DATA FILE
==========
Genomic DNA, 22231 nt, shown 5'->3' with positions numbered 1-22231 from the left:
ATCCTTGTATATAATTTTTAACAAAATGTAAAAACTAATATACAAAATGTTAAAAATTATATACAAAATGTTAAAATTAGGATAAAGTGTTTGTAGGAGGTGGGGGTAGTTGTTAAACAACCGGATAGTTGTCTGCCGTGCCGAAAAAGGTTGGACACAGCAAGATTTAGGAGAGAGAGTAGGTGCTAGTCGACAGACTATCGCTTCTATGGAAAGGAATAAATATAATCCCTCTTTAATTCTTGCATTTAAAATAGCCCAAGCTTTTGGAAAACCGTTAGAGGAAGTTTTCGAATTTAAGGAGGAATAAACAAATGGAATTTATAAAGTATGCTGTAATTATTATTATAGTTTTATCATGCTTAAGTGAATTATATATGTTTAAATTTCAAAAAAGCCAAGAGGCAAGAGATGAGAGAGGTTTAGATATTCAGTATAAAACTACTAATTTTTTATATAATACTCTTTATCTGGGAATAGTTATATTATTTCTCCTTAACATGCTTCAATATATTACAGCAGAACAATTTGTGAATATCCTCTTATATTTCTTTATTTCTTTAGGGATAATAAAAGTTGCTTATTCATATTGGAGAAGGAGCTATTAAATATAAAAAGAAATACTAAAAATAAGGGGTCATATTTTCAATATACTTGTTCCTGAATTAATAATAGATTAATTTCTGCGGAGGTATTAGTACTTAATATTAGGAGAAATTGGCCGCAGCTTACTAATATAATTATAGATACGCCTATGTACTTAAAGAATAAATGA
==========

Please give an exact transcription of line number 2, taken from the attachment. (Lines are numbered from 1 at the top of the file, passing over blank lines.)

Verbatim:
ATCCTTGTATATAATTTTTAACAAAATGTAAAAACTAATATACAAAATGTTAAAAATTATATACAAAATGTTAAAATTAGGATAAAGTGTTTGTAGGAGGTGGGGGTAGTTGTTAAACAACCGGATAGTTGTCTGCCGTGCCGAAAAAGGTTGGACACAGCAAGATTTAGGAGAGAGAGTAGGTGCTAGTCGACAGACTATCGCTTCTATGGAAAGGAATAAATATAATCCCTCTTTAATTCTTGCATTTAAAATAGCCCAAGCTTTTGGAAAACCGTTAGAGGAAGTTTTCGAATTTAAGGAGGAATAAACAAATGGAATTTATAAAGTATGCTGTAATTATTATTATAGTTTTATCATGCTTAAGTGAATTATATATGTTTAAATTTCAAAAAAGCCAAGAGGCAAGAGATGAGAGAGGTTTAGATATTCAGTATAAAACTACTAATTTTTTATATAATACTCTTTATCTGGGAATAGTTATATTATTTCTCCTTAACATGCTTCAATATATTACAGCAGAACAATTTGTGAATATCCTCTTATATTTCTTTATTTCTTTAGGGATAATAAAAGTTGCTTATTCATATTGGAGAAGGAGCTATTAAATATAAAAAGAAATACTAAAAATAAGGGGTCATATTTTCAATATACTTGTTCCTGAATTAATAATAGATTAATTTCTGCGGAGGTATTAGTACTTAATATTAGGAGAAATTGGCCGCAGCTTACTAATATAATTATAGATACGCCTATGTACTTAAAGAATAAATGA